Continental alliance opens up US skies to EVA Air
EVA Air has scored a breakthrough in its drive to become a global airline by signing a wide-ranging strategic alliance with the fifth-largest US-based carrier.
The pact offers to sharply expand the Taiwanese carrier's reach in the United States and Latin America and may lead to similar links with European carriers in future.
EVA Air president Richard Huang Jen-chung and Continental president and chief operating officer Gregory Brenneman signed the five-year pact, in Taipei yesterday after a six-month courtship.
The pact will come into effect on January 1, 1998.
The two firms have collaborated on trans-Pacific air cargo shipments since 1994, but talks on a passenger alliance began only in March, when Mr Huang visited Houston after the signing of the milestone US-Taiwan 'open skies' agreement in Washington on February 28, a pact which should be finalised by the end of the year.
Under the alliance, EVA and Continental will link networks and share carrier designator codes.
This will allow EVA's five trans-Pacific routes (now entering the US in Los Angeles, San Francisco, Seattle, Hawaii and New York-Newark) to connect with 22 Continental routes, including the US carrier's Newark, Cleveland and Houston hubs, and grant Continental access to EVA's Taiwan hub and Southeast Asian network.
It will also allow both carries to freely sell seats on the code-share flights and gain direct computer access to both reservation systems and check-in services.
The pact will link frequent flyer programmes, share VIP lounges, launch joint marketing campaigns and mutually co-ordinate schedules to make connections more convenient and prompt.
The two firms will also discuss ways to make mutual use of existing ground facilities, extension of new routes, joint procurement of fuel and supplies, and possible entry into Continental's other alliances with Virgin Airlines, Air France and Air Italia.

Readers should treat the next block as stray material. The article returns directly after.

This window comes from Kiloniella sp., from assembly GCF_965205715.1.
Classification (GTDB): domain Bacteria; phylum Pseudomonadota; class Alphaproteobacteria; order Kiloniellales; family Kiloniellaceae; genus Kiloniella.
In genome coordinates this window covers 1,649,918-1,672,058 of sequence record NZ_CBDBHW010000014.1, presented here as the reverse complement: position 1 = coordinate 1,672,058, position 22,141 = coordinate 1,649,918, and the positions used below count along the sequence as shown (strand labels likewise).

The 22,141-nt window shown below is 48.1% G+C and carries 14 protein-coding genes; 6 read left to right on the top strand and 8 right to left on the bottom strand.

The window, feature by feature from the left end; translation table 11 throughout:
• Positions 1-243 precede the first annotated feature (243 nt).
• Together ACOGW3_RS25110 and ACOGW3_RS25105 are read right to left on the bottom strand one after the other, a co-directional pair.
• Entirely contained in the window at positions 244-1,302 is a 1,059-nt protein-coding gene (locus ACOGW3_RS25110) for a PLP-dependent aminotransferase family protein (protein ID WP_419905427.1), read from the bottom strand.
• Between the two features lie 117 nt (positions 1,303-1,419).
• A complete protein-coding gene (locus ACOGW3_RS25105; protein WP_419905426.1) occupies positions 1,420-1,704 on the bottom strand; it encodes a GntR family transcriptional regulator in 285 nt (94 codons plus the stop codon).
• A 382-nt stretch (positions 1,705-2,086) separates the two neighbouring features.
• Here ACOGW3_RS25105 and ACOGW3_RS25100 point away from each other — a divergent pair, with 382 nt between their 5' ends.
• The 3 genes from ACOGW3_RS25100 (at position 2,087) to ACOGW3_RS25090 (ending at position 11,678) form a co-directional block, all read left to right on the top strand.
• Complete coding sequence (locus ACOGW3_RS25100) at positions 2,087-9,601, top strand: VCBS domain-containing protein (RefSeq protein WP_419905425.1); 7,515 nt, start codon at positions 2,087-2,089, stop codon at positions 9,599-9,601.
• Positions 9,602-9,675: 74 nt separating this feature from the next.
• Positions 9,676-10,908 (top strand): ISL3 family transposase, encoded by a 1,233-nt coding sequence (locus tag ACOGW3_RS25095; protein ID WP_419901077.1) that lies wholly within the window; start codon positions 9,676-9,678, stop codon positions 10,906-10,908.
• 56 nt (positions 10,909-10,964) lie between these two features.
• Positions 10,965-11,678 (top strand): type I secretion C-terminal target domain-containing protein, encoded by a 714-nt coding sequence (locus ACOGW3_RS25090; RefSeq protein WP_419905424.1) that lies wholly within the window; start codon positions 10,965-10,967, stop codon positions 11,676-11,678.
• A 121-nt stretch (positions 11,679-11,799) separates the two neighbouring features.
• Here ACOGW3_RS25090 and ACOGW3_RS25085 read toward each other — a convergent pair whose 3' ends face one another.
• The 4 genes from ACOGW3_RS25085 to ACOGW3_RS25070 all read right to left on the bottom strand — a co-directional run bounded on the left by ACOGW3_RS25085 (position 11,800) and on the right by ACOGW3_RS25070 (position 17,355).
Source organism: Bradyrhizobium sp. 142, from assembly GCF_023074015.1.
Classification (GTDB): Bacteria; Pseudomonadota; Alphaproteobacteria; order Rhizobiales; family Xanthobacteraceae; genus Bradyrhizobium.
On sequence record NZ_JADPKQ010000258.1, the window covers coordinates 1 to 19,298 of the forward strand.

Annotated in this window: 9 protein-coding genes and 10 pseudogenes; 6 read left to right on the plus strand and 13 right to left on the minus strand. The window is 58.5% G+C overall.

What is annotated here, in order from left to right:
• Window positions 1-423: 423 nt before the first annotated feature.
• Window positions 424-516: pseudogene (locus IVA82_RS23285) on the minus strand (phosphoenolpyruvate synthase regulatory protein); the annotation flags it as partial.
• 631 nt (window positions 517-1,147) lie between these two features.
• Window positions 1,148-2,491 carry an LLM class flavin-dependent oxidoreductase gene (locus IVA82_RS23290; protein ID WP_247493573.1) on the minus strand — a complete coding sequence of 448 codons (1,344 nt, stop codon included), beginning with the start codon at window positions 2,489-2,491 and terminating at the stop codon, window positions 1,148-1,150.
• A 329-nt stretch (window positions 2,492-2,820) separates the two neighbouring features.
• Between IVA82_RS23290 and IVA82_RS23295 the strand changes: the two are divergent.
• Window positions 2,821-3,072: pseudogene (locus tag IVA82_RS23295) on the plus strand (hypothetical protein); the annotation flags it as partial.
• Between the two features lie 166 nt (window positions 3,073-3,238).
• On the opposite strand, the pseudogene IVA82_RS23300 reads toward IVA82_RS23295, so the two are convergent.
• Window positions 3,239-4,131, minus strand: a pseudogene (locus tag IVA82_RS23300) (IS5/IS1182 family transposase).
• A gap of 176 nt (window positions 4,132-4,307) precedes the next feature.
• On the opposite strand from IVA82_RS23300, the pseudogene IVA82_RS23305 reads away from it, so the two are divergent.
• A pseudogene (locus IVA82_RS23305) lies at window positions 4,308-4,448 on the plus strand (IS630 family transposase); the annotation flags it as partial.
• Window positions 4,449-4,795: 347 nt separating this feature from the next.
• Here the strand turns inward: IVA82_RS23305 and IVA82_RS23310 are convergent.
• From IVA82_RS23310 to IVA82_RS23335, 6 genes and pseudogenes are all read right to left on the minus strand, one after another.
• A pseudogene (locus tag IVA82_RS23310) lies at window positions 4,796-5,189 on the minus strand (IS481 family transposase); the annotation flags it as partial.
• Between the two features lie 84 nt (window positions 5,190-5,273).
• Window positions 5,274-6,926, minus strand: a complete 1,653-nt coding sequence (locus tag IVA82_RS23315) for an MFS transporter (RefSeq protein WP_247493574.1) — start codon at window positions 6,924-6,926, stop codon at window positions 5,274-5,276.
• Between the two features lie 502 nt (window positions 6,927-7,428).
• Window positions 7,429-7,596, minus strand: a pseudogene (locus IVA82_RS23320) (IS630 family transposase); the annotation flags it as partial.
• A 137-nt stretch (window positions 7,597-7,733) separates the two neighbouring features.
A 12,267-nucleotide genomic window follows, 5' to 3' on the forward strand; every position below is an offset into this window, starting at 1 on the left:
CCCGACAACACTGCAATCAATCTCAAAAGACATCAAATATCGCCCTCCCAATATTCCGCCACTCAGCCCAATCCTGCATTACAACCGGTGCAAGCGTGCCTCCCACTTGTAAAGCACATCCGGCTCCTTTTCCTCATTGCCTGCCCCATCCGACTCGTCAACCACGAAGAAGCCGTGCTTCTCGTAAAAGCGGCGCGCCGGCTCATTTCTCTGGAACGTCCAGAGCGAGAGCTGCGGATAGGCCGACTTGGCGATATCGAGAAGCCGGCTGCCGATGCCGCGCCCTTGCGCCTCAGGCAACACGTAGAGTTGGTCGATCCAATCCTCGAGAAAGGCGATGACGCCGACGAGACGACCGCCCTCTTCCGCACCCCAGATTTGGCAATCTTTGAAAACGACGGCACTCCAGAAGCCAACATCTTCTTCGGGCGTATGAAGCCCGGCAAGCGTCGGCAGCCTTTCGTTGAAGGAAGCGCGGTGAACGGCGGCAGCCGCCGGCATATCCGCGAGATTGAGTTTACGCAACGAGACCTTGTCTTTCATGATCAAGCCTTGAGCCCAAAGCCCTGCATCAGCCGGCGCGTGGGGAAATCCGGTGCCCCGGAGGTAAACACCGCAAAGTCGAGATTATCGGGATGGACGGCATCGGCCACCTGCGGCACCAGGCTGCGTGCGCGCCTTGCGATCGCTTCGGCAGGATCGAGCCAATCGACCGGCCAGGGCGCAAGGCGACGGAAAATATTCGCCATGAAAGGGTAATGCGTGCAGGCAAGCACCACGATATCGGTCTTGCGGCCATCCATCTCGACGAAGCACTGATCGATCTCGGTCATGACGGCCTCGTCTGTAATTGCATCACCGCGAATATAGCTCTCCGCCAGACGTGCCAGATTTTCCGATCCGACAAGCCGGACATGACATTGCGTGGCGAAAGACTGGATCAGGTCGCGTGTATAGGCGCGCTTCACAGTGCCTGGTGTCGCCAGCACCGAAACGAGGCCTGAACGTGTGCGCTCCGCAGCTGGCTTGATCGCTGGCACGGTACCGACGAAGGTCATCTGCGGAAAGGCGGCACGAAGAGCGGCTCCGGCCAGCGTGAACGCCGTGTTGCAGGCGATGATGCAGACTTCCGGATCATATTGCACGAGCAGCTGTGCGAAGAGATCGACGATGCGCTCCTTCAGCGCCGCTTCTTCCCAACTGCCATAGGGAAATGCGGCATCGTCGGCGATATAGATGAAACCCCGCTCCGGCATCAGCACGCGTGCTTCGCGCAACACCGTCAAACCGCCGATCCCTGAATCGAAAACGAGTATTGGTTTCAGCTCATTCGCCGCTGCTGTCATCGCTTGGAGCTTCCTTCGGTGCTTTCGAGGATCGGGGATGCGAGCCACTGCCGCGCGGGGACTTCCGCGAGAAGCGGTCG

Mr Huang said that 'even though the 'open skies' pact will allow us to gain approval to fly anywhere in the US, load factors to places such as Washington D.C. still do not justify direct flights'.
Mr Huang said EVA would still be able to re-evaluate its position and open new direct services if demand permitted under the pact.
Besides expansion into new US markets with few additional overheads, EVA will gain opportunities to boost load factors by channelling more passengers in both directions by offering faster and more convenient connections and achieve more efficient use of its huge investments in ground facilities and ancillary services.
EVA's first major alliance 'will also enhance our image by showing that a leading international carrier acknowledges our capabilities after only six years in operation', said public affairs and advertising senior vice-president Chiu Ket-tair.
Mr Huang said the link could lift EVA's earnings 5 per cent annually, an estimate which Mr Brenneman said was 'conservative', based on potential gains from joint marketing of better and more timely services in other alliances.
'EVA hopes to gain a place on the over-the-counter [OTC] market by the end of next year, but its profits still suffer from its huge investment in fleet and facilities despite the rapid expansion of its route network, especially since margins on the intensely competitive domestic routes are so fierce,' a local securities analyst said.
'A 5 per cent boost in profits would be most welcome.'